Five top automakers reported sharp declines in the second quarter new car sales in the United States due to demand destruction by COVID-19, but not as bad as initially forecast. In contrast, electric vehicle (EV)maker Tesla, Inc. reported a sales hike despite the coronavirus pandemic.

Fiat Chrysler Automobiles N.V. (FCA), Hyundai Motor Company, the Ford Motor Company, General Motors Company, and Toyota Motor Corporation all revealed record-high sales reductions in the second quarter. In line with this trend, overall car sales in the United States plummeted by a third in Q2.

GM reported a 34% sales plunge year-on-year. It said demand improved in May and June but not enough to rescue its sales for the quarter. GM delivered 492,489 vehicles in the U.S. in Q2.

Sales in April fell 35% year-on-year. Sales in May and June were some 20% lower year-on-year.

Toyota revealed a 34.6% overall plunge in sales. It sold 35.6% fewer new vehicles in the U.S. in Q2 compared to Q2 2019, while Lexus reported a 26.8% sales plunge.

The largest sales decline was recorded by the Toyota Mirai, a hydrogen fuel cell vehicle (FCV), which experienced a 90% sales plunge. Sales of the Toyota Sienna minivan crashed 76%.

FCA sales plummeted a massive 39% compared to the same period in 2019. On the other hand, FCA said sales for May and June were higher than expected.

FCA also reported a jump in online sales. It revealed some 20% of its new vehicle sales began online compared to only 1% at this time in 2019.

FCA said Americans were quite interested in its new Jeep Gladiator midsize pickup truck manufactured by the Jeep division of FCA U.S. Jeep Gladiator sales jumped 174% in Q2. Despite this cheerful news, FCA sales are 26% lower year-on-year.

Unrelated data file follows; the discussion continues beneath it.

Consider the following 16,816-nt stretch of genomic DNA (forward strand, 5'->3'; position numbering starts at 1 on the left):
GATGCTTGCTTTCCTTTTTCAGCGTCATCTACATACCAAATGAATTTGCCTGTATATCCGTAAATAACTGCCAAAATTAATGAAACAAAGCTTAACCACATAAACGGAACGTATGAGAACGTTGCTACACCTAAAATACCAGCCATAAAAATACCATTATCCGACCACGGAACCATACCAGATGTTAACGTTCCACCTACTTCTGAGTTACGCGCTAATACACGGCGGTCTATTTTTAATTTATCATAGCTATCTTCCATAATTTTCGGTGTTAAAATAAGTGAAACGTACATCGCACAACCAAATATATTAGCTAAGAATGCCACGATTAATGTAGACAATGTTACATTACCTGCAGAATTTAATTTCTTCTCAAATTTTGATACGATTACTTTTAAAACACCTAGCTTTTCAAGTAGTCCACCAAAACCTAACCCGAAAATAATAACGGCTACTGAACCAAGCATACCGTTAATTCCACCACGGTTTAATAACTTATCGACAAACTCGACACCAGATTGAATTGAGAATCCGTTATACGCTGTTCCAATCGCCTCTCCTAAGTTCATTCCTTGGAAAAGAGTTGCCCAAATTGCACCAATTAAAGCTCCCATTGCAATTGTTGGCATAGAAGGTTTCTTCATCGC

Hyundai Motor's Q2 sales tumbled 23.7% to 141,722 units compared to a year ago. Sales crashed at 21.9% in June.

Hyundai's sales are down 18% year-to-date, mostly due to fleet sales tanking by 93%. Sales of the Hyundai Genesis executive four-door, five-passenger, full-size luxury sedan fell 38% in Q2.

Ford sold 433,869 new motor vehicles in Q2 but still saw its total vehicle sales crash 33.3% year-on-year. Sales of Ford-branded vehicles dropped 33.9%; Lincoln was down 18%. Ford's fleet sales hit a record low, plunging by a sickening 94%. Other commercial fleet sales fell 78%.

Despite this bad news, Ford could brag its share of the overall retail market had risen to 13.3%. Ford said this was its best retail share quarter in five years.

Tesla said it delivered 20,000 more EVs in Q2 than expected by industry analysts despite closing down its Fremont Factory in California from March to May.

Tesla delivered 90,650 EVs, exceeding Wall Street analysts' expectations by 20,000 EVs.Tesla's deliveries were only 5% lower than those in Q2 2019. Tesla's shares on Wall Street jumped as much as 10% following the news.